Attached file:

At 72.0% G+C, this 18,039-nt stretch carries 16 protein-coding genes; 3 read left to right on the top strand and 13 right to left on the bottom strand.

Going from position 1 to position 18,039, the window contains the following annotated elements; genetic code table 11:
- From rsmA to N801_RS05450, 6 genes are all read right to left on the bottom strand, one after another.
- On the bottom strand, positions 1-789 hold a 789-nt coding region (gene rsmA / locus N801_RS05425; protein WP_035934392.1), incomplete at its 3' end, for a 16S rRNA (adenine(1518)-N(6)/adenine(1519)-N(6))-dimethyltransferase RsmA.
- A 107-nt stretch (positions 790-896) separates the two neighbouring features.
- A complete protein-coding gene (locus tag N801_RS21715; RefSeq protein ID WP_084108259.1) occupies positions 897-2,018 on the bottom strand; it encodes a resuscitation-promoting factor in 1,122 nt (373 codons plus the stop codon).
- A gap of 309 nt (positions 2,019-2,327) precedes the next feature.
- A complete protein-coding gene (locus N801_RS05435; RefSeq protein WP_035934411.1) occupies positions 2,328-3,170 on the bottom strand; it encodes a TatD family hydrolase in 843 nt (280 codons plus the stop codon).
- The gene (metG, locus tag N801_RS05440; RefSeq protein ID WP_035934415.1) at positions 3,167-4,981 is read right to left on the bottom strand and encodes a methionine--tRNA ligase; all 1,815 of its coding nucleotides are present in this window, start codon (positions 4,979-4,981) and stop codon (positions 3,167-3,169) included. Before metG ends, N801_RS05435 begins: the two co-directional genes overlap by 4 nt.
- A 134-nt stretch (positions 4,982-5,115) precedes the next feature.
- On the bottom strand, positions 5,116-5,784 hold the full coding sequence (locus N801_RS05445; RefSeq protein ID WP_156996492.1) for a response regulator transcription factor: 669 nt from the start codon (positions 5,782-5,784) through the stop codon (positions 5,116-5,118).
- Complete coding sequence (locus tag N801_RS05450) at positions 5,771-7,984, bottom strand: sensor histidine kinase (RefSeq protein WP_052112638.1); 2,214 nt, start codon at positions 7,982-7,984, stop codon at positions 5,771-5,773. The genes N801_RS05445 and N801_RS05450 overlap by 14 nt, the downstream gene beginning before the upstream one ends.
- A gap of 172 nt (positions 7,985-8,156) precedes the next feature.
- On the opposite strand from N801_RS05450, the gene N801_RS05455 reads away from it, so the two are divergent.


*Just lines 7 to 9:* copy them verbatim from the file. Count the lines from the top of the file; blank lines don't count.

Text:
- A gap of 309 nt (positions 2,019-2,327) precedes the next feature.
- A complete protein-coding gene (locus N801_RS05435; RefSeq protein WP_035934411.1) occupies positions 2,328-3,170 on the bottom strand; it encodes a TatD family hydrolase in 843 nt (280 codons plus the stop codon).
- The gene (metG, locus tag N801_RS05440; RefSeq protein ID WP_035934415.1) at positions 3,167-4,981 is read right to left on the bottom strand and encodes a methionine--tRNA ligase; all 1,815 of its coding nucleotides are present in this window, start codon (positions 4,979-4,981) and stop codon (positions 3,167-3,169) included. Before metG ends, N801_RS05435 begins: the two co-directional genes overlap by 4 nt.